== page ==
AYC begins family recovery program

By Joseph Slacian

A new family recovery support group has started at The Access Youth Center (AYC).

The group – Access Recovery Family Style – will meet from 6-8 p.m. Wednesdays at The Access, 74 W. Canal St., and from 6-8 Fridays at Wabash Alliance Church, 1200 N. Cass St. Meals will be served at both sites.

Melissa Middleton will lead programming at both locations.

The new group was made possible through a round of emergency relief grants, according to AYC Director Liz Hobbs.

The organization, she said, was contacted by Wabash County United Fund Executive Director Steve Johnson about the grant.

“But there was a difference in that the grant was going to have a quick turnaround time,” she said. “Like maybe the money will be released to those approved in March, but it had to be spent by July.”

AYC officials had discussed doing some type of recovery program in the past.

“When I mentioned that to Steve from United Fund, he said, ‘You know, part of this grant is for addition and recovery and resources and help,’ Hobbs continued. “All areas of life have been affected by COVID-19, and recovery is no different. That’s kind of where it all started.

“It’s all happening very quickly, and we’re excited about it.”

Middleton said that family support is an important part of recovery.

“So many times you have the person that is in recovery, yet we all know the whole family is impacted as well,” she said. “So, a lot of times what happens is the focus is on them and not necessarily on the family, while the person needs that support and understanding.”

She stressed that the focus of the new group will be on family support.

“It’s very clear on our webpage that we’re not AA, we’re not NA, we’re not Celebrate Recovery,” she said. “We’re just opening up for family recovery, providing education, resources and support.”

Those who attend, she said, will simply be asked such things as what do you need, how can we support you and how can we help you on this journey?

While the new support group isn’t like Alcoholics Anonymous or Narcotics Anonymous, it will help those in need of such organizations find the help needed.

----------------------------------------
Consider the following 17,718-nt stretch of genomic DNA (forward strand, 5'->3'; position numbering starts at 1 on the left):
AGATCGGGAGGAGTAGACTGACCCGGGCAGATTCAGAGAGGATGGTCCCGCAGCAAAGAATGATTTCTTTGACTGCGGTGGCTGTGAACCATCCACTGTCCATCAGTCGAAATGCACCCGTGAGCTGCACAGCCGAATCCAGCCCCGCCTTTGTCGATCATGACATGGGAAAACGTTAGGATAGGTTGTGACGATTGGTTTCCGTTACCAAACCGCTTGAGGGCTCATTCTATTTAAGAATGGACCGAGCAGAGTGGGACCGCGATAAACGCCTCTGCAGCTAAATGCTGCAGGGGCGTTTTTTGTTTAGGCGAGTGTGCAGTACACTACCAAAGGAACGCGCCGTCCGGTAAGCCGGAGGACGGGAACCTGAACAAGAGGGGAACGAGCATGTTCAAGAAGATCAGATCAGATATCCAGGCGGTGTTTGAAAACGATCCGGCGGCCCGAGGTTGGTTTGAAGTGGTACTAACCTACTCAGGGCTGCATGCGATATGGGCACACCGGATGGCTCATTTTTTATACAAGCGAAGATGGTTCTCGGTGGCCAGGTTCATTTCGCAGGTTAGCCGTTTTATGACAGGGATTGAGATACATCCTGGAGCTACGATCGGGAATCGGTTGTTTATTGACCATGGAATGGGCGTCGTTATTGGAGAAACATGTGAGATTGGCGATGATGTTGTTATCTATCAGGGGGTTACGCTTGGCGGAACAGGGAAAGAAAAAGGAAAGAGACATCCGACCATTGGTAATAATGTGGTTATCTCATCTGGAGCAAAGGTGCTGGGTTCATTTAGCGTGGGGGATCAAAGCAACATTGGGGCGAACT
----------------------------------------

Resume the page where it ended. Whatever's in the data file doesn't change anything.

“We’re putting together a resource card with recovery information from our local recovery community,” Hobbs said. “As we were putting this together, I discovered to AA groups that I didn’t know about that are open to anyone. We’re going to have Celebrate Recovery from Olive Branch Church on there. We’re going to have Brianna’s Hope from the First United Methodist Church on there. We’re going to have our other local recovery groups on there, just so they have all that information together and know.

“And, also, as Melissa said, we’re providing support, encouragement, education.”

Organizers also hope to reach those who have not sought help in the past.

“We’re hopeful that with some of the relationships The Access has built over the years, maybe someone will feel comfortable enough to walk through the door for the first time. We just want to reach out to families because addiction affects us as a whole, so healing has to happen as a whole.”

Programs will be geared toward individual needs.

“We know that recovery is not a one-size fits all,” Middleton said. “That’s why we’re open to having discussions on what will fit you best. What do you feel like you can learn from or engage in?”

Organizers tried to pick meeting nights when access to recovery groups was either limited or non-existent.

“We picked Wednesday and Friday because we looked at what’s going on in Wabash County and we ended up with those two nights so that there can be a contact and support place, something there so people can reach out and tap into.”

What’s important, Hobbs said, is having a destination available.

“People outside the recovery community don’t understand or don’t know, it is about having a destination available,” she said.

“When you are in AA or other step groups and are struggling or just starting out, the thing is 30 meetings in 30 days. But if those meetings, if those touchpoints, aren’t available locally, then that becomes an issue as well, especially for people who just can’t jump into a car and drive to Marion, or Huntington, or Peru, for a day that they would have a meeting and maybe Wabash doesn’t.

“That’s an important piece to remember, especially when we talk about Friday nights.”

Another issue, Middleton said, is child care, or lack thereof.

“With family recovery, that’s not an issue,” she said. “Bring the kids. We’re going to have a meal and we’re going to sit down together. While there may be some time or some discussion time where’s there’s separation, there will be group time where we’re all sitting together for that.”

Both The ACY and the church have areas where youth can get away to while the adults have discussion, Hobbs noted.

The meeting format will be decided by the group.

“What’s going on this week? Is there a topic anyone has?” Middleton said, explaining how a meeting may start. “If not, we can go without topics. We have various resources and materials that we can pull from. But if not, let’s talk about gratitude today, or let’s talk about relapse and prevention today.

“We may end up touching on several different areas.”

The program has funding for 18 weeks.

“Our hope is, our goal is, to make Access Recovery a part of the Access schedule,” Hobbs said, noting that the 18 weeks “gives us a chance to see what the need is, where the need is and gives us a chance to let others know.”

Posted on 2021 Mar 30